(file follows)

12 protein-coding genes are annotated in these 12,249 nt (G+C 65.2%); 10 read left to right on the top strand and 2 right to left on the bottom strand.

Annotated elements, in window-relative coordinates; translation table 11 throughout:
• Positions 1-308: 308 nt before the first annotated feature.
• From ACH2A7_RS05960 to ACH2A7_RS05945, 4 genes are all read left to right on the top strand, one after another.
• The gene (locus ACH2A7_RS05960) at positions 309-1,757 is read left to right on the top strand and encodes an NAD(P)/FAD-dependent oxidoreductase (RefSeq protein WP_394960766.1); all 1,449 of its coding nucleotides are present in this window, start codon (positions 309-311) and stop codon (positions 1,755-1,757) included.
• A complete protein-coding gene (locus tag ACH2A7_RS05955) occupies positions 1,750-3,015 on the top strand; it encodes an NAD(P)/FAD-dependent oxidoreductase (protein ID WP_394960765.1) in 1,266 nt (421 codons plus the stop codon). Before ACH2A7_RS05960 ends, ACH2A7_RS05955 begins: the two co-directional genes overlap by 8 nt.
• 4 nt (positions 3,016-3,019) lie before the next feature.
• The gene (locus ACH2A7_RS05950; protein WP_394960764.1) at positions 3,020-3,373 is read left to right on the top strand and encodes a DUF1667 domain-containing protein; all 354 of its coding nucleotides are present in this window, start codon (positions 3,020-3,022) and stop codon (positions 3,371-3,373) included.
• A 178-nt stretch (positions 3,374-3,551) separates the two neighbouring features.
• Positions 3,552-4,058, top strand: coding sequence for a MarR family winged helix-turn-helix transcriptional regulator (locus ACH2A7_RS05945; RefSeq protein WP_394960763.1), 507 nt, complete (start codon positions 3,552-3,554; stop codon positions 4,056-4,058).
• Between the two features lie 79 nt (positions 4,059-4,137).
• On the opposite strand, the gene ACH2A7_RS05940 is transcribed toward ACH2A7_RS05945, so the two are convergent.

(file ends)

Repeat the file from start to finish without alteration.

12 protein-coding genes are annotated in these 12,249 nt (G+C 65.2%); 10 read left to right on the top strand and 2 right to left on the bottom strand.

Annotated elements, in window-relative coordinates; translation table 11 throughout:
• Positions 1-308: 308 nt before the first annotated feature.
• From ACH2A7_RS05960 to ACH2A7_RS05945, 4 genes are all read left to right on the top strand, one after another.
• The gene (locus ACH2A7_RS05960) at positions 309-1,757 is read left to right on the top strand and encodes an NAD(P)/FAD-dependent oxidoreductase (RefSeq protein WP_394960766.1); all 1,449 of its coding nucleotides are present in this window, start codon (positions 309-311) and stop codon (positions 1,755-1,757) included.
• A complete protein-coding gene (locus tag ACH2A7_RS05955) occupies positions 1,750-3,015 on the top strand; it encodes an NAD(P)/FAD-dependent oxidoreductase (protein ID WP_394960765.1) in 1,266 nt (421 codons plus the stop codon). Before ACH2A7_RS05960 ends, ACH2A7_RS05955 begins: the two co-directional genes overlap by 8 nt.
• 4 nt (positions 3,016-3,019) lie before the next feature.
• The gene (locus ACH2A7_RS05950; protein WP_394960764.1) at positions 3,020-3,373 is read left to right on the top strand and encodes a DUF1667 domain-containing protein; all 354 of its coding nucleotides are present in this window, start codon (positions 3,020-3,022) and stop codon (positions 3,371-3,373) included.
• A 178-nt stretch (positions 3,374-3,551) separates the two neighbouring features.
• Positions 3,552-4,058, top strand: coding sequence for a MarR family winged helix-turn-helix transcriptional regulator (locus ACH2A7_RS05945; RefSeq protein WP_394960763.1), 507 nt, complete (start codon positions 3,552-3,554; stop codon positions 4,056-4,058).
• Between the two features lie 79 nt (positions 4,059-4,137).
• On the opposite strand, the gene ACH2A7_RS05940 is transcribed toward ACH2A7_RS05945, so the two are convergent.